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John Passant

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June 2010



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My interview Razor Sharp 18 February
Me interviewed by Sharon Firebrace on Razor Sharp on Tuesday 18 February. (0)

My interview Razor Sharp 11 February 2014
Me interviewed by Sharon Firebrace on Razor Sharp this morning. The Royal Commission, car industry and age of entitlement get a lot of the coverage. (0)

Razor Sharp 4 February 2014
Me on 4 February 2014 on Razor Sharp with Sharon Firebrace. (0)

Time for a House Un-Australian Activities Committee?
Tony Abbott thinks the Australian Broadcasting Corporation is Un-Australian. I am looking forward to his government setting up the House Un-Australian Activities Committee. (1)

Make Gina Rinehart work for her dole

Sick kids and paying upfront


Save Medicare

Demonstrate in defence of Medicare at Sydney Town Hall 1 pm Saturday 4 January (0)

Me on Razor Sharp this morning
Me interviewed by Sharon Firebrace this morning for Razor Sharp. It happens every Tuesday. (0)

I am not surprised
I think we are being unfair to this Abbott ‘no surprises’ Government. I am not surprised. (0)

Send Barnaby to Indonesia
It is a pity that Barnaby Joyce, a man of tact, diplomacy, nuance and subtlety, isn’t going to Indonesia to fix things up. I know I am disappointed that Barnaby is missing out on this great opportunity, and I am sure the Indonesians feel the same way. [Sarcasm alert.] (0)



Julia Gillard – the Prime Minister for mining magnates

Julia Gillard is Prime Minister today because of the mining magnates’ campaign against a minor tax impost – the Resource Super Profits Tax.

Their campaign tore down Kevin Rudd’s leadership.  The panicked right of the trade union movement and Labor Party swung behind Gillard and within a day she was Prime Minister.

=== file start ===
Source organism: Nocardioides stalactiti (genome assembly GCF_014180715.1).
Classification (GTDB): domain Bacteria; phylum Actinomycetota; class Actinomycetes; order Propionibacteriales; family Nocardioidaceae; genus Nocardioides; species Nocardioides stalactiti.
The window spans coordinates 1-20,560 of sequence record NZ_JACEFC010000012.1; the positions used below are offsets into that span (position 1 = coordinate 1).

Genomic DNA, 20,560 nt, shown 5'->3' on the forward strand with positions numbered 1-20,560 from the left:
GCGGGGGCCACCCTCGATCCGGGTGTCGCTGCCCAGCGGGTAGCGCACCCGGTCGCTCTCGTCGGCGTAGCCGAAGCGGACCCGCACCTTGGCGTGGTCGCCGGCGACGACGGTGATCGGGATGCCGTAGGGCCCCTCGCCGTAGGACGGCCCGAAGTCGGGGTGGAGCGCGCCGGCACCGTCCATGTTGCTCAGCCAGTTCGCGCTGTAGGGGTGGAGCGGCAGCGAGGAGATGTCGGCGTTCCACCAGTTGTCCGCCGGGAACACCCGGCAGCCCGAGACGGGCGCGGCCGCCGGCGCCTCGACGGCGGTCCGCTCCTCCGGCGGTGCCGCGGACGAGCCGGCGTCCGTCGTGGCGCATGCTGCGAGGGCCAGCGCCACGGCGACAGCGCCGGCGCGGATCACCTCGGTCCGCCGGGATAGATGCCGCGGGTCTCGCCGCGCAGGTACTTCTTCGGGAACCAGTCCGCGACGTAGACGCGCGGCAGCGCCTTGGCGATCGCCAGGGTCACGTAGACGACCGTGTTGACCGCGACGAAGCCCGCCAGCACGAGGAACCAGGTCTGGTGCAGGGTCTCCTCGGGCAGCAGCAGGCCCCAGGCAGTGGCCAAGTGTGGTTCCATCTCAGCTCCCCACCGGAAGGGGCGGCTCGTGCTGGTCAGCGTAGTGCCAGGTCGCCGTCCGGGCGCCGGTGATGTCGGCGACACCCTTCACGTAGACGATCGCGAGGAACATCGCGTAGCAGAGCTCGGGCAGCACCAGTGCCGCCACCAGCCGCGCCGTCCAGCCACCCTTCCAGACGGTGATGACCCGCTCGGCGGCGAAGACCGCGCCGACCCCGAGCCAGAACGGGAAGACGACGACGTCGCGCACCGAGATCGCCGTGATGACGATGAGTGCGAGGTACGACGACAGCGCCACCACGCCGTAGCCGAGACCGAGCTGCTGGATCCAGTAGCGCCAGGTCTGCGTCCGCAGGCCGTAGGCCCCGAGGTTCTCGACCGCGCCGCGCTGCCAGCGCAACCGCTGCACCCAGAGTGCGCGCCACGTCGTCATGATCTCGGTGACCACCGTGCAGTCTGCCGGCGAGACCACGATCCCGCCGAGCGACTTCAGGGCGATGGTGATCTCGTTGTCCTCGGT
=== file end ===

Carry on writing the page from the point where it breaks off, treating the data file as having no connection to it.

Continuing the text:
The mining barons are a very powerful faction within Australian and global capitalism.  They lied that the mining tax would mean job losses.

The men and women who sacked fifteen percent of their workforce during the global financial crisis convinced many workers around Australia that they would defend them against job losses under Labor’s tax. According to Treasury the tax was structured in such a way that it would have increased jobs in the mining industry and the economy more generally.

The way to defend jobs is to strike, not rely on Palmer, Fortescue, and the other super rich mining magnates or their Parliamentary puppets Gillard and Abbott.

Capitalists don’t understand that workers create wealth. In the early days of capitalism its bourgeois economists struggled towards some sort of understanding that this was the case and laid the framework for Marx to develop the labour theory of value  into an analysis of the crisis ridden nature of the system.

Bourgeois economists from various schools have been unable to understand where economic rent comes from. Thus for example finite resources like minerals, which often require billions to develop and exploit, can produce profits well above the normal return on costs like capital and labour. In the case of Australian minerals the demand from China gives further levels of so-called super profits to the mining companies.